The smile of a new PR!

The first of the two races was the Waddell & Reed Kansas City Marathon, half marathon option.  My husband ran with me, it was his very first race ever- let alone his first half marathon! He is naturally faster than me so I knew he would push me and help me PR. We figured that we had to get about 8:45 average pace for me to PR. We actually blew that out of the water with an 8:35 pace, and finished in 1:52.22. My previous best was 1:55.49 back in the 2014; so I ended up shaving almost 3 1/2 minutes off my previous best. I was stoked!

After the dust settled we showered, we picked up the kiddos from my sister's house, drove along I-35 to Des Moines, picked up my IMT DMM race packet at the Iowa Events Center, checked into the hotel and got ready for round two the next morning.

As the day wound down and the evening rolled in, several factors started to make me second guess my decision to run another half the next day. I started to get a horrendous cold and sore throat with a fever, aches and chills. I couldn't sleep because I was nervous my alarm wouldn't go off and I was sharing a bed with several kiddos- one of which was a 3-year-old that insisted on kicking me in the head all night. My cortisone shot from my torn rotator cuff (surgery planned for this December, yuck) still hadn't kicked in, and after running as fast as I could earlier in the day, my shoulder hurt- a lot. And to top it all off, I weirdly locked us out of our hotel room with my race gear inside earlier in the day and it took several hotel staff and a bent hanger to get us back in the room. Oh and how could I forget that it was only 30 degrees outside on the morning of the race? Icing on the cake was how sore my body was when I woke up from after the Kansas City marathon the day before. My legs literally felt like tree trunks.

It never crossed my mind NOT to do the challenge, but I definitely dreaded getting up that morning. This was the very first time I had ever woken up race morning not super pumped to run. Before the race started, standing out in the freezing temps with aches and chills, legs and feet screaming with soreness, I definitely didn't feel much excitement. But that did change, as my inspiration to stay on course was my little brother. He had agreed to run the IMT DMM leg of the I-35 Challenge with me, even though he had never run a race of any distance before.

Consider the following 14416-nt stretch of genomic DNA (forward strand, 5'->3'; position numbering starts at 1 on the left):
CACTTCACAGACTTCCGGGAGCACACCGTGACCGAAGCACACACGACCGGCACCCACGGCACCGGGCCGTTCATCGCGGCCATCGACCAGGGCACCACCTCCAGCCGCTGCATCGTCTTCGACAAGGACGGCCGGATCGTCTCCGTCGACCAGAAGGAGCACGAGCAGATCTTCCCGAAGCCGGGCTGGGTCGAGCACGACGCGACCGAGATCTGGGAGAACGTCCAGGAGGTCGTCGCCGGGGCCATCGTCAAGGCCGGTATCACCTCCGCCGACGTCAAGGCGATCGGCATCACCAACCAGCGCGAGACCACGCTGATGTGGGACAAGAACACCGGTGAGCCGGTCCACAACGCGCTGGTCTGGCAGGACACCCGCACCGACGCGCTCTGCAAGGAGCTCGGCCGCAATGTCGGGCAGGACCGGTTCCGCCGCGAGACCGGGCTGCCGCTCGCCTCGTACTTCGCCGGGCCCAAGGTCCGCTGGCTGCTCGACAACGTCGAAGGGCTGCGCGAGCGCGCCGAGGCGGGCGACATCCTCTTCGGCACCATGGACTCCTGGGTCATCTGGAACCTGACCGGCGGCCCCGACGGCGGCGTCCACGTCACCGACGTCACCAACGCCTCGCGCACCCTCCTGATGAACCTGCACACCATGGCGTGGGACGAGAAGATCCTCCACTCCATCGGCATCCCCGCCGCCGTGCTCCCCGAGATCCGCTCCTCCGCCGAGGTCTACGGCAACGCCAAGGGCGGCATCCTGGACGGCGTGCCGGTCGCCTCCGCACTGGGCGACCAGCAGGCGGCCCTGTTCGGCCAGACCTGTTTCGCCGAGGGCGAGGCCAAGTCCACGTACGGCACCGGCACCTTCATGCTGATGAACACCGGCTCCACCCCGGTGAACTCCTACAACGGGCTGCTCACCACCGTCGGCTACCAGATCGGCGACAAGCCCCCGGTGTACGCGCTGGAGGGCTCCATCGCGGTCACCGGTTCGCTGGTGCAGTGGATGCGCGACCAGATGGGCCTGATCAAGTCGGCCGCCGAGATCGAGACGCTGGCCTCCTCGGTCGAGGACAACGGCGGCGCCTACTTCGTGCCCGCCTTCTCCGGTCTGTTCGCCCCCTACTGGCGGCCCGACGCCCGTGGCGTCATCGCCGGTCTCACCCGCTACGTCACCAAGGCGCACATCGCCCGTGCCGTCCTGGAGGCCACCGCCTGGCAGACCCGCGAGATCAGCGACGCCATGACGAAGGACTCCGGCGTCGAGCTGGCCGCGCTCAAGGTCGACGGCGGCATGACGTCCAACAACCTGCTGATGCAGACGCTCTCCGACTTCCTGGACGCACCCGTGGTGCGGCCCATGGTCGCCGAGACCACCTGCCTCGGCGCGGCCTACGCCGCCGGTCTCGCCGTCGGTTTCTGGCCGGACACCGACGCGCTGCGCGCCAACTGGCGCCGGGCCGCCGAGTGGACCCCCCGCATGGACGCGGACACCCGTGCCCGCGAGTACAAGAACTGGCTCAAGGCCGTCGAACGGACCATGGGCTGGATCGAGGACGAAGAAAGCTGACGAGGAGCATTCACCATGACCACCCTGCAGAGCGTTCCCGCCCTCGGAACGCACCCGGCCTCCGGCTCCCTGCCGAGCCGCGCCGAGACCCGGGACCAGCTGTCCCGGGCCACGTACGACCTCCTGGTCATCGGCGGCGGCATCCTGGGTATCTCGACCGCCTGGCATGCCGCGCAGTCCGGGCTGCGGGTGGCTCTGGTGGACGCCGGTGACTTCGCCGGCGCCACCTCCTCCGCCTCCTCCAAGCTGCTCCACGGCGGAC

When I looked over at my brother at the starting line, standing beside me, chatting with complete strangers, laughing, cracking jokes, jumping around to keep warm, things started to change for me. He was just the most excited I had seen him in, well, maybe ever. THAT changed something in my mind. I decided not to worry about my pace, the distance, my aches... I decided to just run with him. He was so very excited just to be running his very first race, ever, and I remember that wonderful feeling.

After a few miles I no longer noticed the aches and pains or the freezing cold; I only noticed how awesome it was to run and cheer my brother on along the route. Honestly, I lost track of the miles most of the time and just ran. I didn't worry about anything- I just ran.

I ended up having so much fun and getting so much enjoyment out of it.

Both races complete!

Eventually, we got to the end. And I DID IT! I ran TWO HALF MARATHONS IN ONE WEEKEND! It was incredible. I am so glad I did it. What an accomplishment!

You know what? We did pretty good too. I still finished in the top 25% of all women with our 2:06 time. Not too shabby for the girl always picked last in gym class.

Since training, Tweeting and blogging for the IMT DMM blog, I have met many runners online that were doing the I-35 Challenge too. Some ran one full and one half, some ran two halfs like me, and some "full" crazy ones even ran two fulls in one weekend.

I have to say that I am inspired.

I think.. I think... that I could challenge myself to run even more next year. I mean, I ran my two halfs this weekend with a torn rotator cuff and a really awful cold, sore throat and cough- among other obstacles... just think of what else I can do?!

I am sensing a new goal for 2016 coming on... :)

Tuesday, October 20, 2015

IMT DMM Recap: A Chilly Start to an Incredible Finish


My lil brother and I before the chilly start Sunday.